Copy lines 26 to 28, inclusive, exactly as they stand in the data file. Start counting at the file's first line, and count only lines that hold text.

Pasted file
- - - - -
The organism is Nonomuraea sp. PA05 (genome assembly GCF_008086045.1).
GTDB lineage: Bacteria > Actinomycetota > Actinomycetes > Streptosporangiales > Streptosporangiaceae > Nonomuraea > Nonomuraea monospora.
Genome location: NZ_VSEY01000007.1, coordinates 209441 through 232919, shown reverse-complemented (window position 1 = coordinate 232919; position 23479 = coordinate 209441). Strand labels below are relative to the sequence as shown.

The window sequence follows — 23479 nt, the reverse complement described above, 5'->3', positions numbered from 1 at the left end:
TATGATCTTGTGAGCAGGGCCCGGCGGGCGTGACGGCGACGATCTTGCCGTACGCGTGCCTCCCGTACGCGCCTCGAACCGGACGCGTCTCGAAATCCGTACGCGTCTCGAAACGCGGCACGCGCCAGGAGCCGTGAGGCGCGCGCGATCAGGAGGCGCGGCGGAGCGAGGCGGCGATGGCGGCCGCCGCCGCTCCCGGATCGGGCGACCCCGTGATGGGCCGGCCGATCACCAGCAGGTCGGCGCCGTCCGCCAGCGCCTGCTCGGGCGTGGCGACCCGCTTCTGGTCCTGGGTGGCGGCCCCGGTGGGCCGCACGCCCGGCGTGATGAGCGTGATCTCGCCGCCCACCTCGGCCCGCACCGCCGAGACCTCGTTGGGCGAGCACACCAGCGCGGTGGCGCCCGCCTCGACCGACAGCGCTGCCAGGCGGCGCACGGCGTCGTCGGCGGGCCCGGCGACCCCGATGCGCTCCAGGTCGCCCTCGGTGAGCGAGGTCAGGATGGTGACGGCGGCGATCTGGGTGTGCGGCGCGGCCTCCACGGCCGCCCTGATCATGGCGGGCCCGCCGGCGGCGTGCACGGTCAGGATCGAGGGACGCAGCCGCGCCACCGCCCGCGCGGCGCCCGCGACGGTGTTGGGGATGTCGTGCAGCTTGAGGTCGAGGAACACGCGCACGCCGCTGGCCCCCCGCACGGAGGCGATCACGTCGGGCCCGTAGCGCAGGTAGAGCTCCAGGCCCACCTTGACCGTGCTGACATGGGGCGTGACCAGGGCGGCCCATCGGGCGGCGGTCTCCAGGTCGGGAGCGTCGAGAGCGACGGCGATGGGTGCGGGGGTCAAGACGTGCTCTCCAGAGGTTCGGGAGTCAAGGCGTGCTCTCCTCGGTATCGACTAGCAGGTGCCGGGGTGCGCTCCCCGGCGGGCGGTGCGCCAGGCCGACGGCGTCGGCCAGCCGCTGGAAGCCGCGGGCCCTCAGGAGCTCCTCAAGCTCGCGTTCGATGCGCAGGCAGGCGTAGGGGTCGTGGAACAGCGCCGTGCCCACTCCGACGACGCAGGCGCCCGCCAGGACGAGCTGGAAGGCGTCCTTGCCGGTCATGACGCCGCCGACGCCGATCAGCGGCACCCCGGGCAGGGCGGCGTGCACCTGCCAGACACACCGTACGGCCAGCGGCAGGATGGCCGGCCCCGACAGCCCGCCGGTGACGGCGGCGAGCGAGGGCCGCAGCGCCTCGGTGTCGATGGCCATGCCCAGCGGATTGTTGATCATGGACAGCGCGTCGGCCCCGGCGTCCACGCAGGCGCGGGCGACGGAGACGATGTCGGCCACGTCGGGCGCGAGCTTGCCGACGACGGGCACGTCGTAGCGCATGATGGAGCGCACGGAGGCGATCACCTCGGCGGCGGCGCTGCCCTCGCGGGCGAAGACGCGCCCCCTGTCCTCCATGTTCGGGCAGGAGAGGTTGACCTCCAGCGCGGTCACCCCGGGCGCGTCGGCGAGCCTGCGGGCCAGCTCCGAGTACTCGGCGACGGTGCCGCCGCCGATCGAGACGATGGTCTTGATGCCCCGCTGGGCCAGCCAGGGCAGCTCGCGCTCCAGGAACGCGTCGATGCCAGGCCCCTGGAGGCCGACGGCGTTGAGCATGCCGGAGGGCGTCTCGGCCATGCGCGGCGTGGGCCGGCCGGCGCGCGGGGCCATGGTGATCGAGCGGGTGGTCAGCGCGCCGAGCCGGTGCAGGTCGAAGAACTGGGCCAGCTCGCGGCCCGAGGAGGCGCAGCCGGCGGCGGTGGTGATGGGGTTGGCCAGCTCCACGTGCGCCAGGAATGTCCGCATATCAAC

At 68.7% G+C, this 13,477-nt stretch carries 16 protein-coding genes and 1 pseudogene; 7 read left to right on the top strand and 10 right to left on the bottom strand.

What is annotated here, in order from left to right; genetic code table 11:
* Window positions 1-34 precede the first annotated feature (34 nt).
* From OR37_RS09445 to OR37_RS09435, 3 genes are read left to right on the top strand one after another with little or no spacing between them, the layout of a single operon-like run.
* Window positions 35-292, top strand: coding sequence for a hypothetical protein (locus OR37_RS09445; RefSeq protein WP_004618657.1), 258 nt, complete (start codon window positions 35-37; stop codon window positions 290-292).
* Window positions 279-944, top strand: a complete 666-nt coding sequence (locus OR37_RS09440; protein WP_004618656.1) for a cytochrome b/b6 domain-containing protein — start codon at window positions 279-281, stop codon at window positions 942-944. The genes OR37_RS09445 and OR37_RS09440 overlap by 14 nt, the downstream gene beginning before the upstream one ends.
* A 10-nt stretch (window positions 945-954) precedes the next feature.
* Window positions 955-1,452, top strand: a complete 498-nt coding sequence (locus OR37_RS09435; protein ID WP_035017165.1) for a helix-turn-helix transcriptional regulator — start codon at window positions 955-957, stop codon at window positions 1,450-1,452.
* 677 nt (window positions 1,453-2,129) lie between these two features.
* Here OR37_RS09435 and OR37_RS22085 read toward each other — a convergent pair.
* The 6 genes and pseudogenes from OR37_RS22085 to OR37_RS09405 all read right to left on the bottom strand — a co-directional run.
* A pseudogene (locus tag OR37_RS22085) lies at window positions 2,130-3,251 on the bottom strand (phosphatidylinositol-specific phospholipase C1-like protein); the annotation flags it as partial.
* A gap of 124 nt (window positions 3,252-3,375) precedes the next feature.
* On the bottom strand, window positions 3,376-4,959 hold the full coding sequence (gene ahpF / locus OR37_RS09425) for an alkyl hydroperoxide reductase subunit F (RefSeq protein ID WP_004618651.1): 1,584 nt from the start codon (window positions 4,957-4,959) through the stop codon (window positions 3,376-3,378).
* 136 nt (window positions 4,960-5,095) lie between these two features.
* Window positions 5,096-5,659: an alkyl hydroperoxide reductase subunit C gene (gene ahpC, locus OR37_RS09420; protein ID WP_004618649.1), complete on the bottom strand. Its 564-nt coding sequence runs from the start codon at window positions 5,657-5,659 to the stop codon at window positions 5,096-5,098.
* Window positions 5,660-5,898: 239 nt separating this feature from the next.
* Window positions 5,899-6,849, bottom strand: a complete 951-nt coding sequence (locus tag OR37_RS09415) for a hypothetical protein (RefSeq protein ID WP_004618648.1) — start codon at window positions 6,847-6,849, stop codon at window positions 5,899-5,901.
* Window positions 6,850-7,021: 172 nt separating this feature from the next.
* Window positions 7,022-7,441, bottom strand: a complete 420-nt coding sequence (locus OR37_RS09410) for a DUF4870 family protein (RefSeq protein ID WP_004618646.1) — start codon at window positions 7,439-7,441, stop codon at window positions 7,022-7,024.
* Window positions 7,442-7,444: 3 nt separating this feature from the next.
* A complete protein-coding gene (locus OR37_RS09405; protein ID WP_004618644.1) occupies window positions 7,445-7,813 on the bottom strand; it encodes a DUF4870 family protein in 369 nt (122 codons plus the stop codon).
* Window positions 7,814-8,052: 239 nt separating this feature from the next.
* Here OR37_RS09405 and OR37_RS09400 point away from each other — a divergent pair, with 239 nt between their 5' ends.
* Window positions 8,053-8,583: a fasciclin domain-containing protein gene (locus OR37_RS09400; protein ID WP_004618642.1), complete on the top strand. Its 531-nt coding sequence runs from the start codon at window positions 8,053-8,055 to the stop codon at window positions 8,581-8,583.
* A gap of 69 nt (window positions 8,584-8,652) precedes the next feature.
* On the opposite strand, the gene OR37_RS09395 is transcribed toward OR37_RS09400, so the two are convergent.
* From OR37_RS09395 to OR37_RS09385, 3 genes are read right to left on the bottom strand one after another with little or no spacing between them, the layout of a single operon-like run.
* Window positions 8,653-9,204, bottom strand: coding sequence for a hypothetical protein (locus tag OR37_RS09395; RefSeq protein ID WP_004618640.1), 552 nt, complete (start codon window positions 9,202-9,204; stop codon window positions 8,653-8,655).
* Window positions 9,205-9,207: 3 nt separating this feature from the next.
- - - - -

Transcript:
* Window positions 7,442-7,444: 3 nt separating this feature from the next.
* A complete protein-coding gene (locus OR37_RS09405; protein ID WP_004618644.1) occupies window positions 7,445-7,813 on the bottom strand; it encodes a DUF4870 family protein in 369 nt (122 codons plus the stop codon).
* Window positions 7,814-8,052: 239 nt separating this feature from the next.